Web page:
(Disclaimer: The opinion expressed here is the author's and does not reflect the position of ABS-CBN Corp.)
It is a study in contrasts. And maybe for lawyers and businessmen, a case involving contracts and obligations. Certainly for psychologists, sociologists and professionals of disciplines brought to fore by the expediencies of enticing the CDE electorate, the contrasting approaches to earning voter loyalty make for an interesting study.
The underlying psychology is important where subjects belong to the greater electorate that determines political leadership. Local government candidates have the advantage of intimate proximity where such factors as political dynasties, neighborhood businesses and the control of the local police come into play. But the strategies to win over at the national level are different. Allow us a comparative analysis.
To accentuate contrasts, note the different strategies and underlying attitudes highlighted by responses to an unforeseen event such as Typhoon Odette.
The typhoon could not have been part of any predetermined campaign - even one custom-designed by a million dollar PR and analytics firm. Their single-minded focus on winning may not have included unprogrammed calls for donations for a candidate for whom money is not a principal concern. On the other hand, for an office such as the vice president’s, accustomed to augmenting and stepping up where other agencies fail, in times of calamities, altruism and concern are automatic.
Fortunately for the typhoon’s victims, nearly all national candidates responded.
One relied on long-nurtured transactional relationships with local political kingpins and dynasties. The other, on volunteerism. In the post-calamity aftermath those distinctive competences remain operational through to election day.
As relief efforts in some parts continue, the presidential campaign however looms in the background. The palette and paraphernalia are ever present. The aptly hued t-shirts, caps, posters, stickers, and wrist bands serve as reminders.
In campaigning, more than merely distributing reminders and mnemonics, candidates seek a binding contract with the electorate. Again, allow us to examine the contrasts.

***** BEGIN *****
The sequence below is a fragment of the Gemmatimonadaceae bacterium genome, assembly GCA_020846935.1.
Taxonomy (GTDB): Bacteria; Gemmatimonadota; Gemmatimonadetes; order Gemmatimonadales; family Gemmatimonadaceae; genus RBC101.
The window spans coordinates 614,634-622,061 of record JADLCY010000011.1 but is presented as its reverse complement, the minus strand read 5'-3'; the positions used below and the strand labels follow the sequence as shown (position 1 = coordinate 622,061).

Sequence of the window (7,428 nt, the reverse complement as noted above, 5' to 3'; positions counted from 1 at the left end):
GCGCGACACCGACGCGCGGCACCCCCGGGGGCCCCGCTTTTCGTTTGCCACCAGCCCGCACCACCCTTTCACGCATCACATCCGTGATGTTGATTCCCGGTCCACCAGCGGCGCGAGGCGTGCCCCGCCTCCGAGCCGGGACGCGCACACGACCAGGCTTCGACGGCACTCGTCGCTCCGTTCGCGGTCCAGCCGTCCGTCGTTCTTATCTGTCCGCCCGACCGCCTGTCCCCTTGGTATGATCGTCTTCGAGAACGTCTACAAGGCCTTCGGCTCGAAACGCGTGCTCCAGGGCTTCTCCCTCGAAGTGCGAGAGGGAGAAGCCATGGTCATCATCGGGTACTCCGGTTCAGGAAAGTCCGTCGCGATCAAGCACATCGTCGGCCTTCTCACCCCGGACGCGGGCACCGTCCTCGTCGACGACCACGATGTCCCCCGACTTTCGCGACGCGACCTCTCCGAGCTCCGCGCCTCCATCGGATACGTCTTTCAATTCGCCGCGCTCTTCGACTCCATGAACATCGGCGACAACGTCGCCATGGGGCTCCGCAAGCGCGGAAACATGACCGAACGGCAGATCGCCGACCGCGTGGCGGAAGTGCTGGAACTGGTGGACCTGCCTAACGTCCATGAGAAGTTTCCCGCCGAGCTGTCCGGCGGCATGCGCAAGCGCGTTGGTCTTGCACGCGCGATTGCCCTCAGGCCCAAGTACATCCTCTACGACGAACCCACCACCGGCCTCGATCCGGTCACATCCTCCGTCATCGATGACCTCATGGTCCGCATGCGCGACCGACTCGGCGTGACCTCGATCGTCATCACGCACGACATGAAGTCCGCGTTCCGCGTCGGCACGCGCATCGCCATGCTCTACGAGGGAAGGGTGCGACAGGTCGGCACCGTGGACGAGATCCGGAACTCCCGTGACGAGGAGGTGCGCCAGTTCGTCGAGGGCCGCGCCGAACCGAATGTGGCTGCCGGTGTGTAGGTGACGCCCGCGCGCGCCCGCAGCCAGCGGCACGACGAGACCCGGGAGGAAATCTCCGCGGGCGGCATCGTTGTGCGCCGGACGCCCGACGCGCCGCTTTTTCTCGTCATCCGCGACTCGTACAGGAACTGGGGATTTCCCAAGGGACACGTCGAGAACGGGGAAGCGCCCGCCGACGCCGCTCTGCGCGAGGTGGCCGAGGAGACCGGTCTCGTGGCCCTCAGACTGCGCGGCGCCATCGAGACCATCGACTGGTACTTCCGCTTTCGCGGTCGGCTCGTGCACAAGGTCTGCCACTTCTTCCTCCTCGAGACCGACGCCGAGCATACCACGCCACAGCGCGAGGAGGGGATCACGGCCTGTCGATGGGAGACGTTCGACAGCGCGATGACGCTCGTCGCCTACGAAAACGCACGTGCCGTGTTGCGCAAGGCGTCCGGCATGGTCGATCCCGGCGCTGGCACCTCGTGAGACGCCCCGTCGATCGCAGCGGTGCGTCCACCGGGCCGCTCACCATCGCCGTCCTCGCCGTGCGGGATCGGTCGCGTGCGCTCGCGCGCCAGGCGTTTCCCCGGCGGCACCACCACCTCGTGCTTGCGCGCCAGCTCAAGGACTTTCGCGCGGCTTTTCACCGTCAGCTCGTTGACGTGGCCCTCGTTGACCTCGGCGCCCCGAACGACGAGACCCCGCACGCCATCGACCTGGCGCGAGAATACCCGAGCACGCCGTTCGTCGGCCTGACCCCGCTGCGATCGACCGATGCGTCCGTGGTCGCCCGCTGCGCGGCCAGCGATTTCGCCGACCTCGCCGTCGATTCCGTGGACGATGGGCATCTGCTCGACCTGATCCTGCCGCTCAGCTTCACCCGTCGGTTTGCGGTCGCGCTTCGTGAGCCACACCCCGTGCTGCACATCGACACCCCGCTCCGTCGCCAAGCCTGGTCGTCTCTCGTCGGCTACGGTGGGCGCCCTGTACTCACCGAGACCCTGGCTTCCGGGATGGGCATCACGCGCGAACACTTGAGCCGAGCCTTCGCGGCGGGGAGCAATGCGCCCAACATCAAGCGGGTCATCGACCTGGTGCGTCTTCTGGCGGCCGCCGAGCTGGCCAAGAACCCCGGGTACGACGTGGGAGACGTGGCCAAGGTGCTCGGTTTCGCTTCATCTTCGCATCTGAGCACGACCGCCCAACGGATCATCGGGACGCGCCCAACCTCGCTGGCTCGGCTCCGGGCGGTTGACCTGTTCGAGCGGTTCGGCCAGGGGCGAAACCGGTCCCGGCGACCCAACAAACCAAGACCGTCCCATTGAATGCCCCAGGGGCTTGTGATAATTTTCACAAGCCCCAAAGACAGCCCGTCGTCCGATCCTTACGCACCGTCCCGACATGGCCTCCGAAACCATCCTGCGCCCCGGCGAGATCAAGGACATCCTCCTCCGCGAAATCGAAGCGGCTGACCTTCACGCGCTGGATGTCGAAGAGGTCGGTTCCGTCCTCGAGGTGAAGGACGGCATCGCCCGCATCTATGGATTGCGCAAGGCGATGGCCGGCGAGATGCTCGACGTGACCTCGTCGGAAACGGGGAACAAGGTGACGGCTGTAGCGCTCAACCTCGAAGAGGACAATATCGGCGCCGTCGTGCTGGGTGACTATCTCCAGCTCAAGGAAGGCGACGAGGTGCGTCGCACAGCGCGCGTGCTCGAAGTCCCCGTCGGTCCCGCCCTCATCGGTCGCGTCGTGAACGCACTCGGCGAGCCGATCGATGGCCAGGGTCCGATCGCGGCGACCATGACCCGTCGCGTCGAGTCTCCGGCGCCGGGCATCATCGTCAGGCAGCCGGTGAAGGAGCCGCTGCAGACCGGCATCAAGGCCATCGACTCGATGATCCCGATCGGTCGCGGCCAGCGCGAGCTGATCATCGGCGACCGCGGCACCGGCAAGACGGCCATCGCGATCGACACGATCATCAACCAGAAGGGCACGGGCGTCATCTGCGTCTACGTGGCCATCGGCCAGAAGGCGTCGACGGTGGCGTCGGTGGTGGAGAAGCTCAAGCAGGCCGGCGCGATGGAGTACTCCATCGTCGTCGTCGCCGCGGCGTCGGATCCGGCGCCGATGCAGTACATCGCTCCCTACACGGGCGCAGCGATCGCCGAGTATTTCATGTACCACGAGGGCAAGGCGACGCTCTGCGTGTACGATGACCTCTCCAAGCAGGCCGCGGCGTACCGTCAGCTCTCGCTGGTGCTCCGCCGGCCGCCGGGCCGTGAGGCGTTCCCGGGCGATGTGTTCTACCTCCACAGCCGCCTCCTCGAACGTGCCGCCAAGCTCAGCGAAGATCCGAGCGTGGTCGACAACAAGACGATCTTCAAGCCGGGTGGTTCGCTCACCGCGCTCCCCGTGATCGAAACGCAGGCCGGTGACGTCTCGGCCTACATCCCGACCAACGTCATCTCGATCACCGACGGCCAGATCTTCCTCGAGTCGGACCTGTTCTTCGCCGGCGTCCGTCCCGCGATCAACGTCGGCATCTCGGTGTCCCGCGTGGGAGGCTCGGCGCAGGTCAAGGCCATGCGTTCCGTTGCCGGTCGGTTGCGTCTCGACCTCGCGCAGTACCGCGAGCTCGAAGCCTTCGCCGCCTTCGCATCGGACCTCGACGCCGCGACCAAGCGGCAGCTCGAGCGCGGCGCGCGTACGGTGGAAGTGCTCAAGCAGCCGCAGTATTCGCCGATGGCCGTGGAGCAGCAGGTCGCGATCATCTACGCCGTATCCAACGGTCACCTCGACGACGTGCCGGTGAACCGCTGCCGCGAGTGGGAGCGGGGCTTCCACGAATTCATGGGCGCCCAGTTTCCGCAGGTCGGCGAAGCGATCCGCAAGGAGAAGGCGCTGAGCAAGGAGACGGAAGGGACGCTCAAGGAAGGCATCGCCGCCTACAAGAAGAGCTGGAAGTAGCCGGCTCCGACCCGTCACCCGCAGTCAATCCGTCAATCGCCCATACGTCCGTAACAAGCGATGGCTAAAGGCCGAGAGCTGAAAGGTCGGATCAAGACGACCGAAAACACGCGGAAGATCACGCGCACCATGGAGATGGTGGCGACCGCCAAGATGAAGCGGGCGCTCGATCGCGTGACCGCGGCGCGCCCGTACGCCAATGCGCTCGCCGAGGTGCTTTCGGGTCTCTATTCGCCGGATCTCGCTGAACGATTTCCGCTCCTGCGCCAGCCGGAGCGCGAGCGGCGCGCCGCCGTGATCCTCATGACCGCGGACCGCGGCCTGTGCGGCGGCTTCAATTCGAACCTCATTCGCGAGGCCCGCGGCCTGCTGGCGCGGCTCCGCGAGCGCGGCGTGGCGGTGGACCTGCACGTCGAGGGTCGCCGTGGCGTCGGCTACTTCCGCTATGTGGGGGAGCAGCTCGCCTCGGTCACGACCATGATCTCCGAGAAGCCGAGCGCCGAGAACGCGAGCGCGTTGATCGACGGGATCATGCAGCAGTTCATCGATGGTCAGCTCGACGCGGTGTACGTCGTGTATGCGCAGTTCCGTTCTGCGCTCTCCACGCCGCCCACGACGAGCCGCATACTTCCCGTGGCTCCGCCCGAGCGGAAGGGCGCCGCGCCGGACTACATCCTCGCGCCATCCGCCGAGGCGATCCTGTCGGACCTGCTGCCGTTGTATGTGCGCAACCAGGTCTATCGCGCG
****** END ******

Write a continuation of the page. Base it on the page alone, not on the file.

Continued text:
Distributing relief goods, pop-up medical clinics and lugawan (rice porridge) feeding programs are indirect attempts to establish a binding social contract with calamity victims and the less fortunate, each meant to create a mutually beneficial obligation.
A more binding quid pro quo to instill longer term obligations is likewise established when doles are handed out as vote-buying strategies in the guise of grocery money, ayuda or as outright bribes.
For a candidate with unlimited resources whose principal message is that he will fulfill a mythical legacy of prosperity, cash and promises of more cash are totally in character, albeit patently illegal. The campaign turns transactional and becomes a bilateral exchange of value where one promises cash or virtual cash equivalents, thus purchasing loyalty timed for a financial closure come May.
A transactional relationship is likewise being established where the currency is neither current cash nor future cash. While less binding as the terms, expectations and even values exchanged remain undefined, it is debatable that exchanges of value are attempted under feeding programs, relief goods distribution, medical clinics and COVID 19 home treatment packs as these substitute for cash.
The difference between the outright cash payout model and the lugawan etc. model lies with the perception of the electorate, especially where these are from the CDE constituencies. Cash doles are clearly commercial. The other might be seen as charity. One has clear peso values. The other can depend on the perceived value of a P15 bowl of rice porridge in which case the value of the desired reaction from the voter is uncertain, thus effectively guising a transactional exchange.
Now between a P1,000 hand-out and a P15 bowl of lugaw, which might underlie a more compelling and binding social contract?
As these reflect attitudes towards constituencies where one indicates respect, concern, and empathy and the other, a distinctly utilitarian outlook, even denigration, hopefully the electorate discerns the difference beyond peso values. One recognizes a need and might effectively be perceived as a caring and caressing gesture. The other, effectively an insulting slap.
(Dean dela Paz is a former investment banker and a managing director of a New Jersey-based power company operating in the Philippines. He is the chairman of the board of a renewable energy company and is a retired Business Policy, Finance and Mathematics professor.)
Disclaimer: The views in this blog are those of the blogger and do not necessarily reflect the views of ABS-CBN Corp.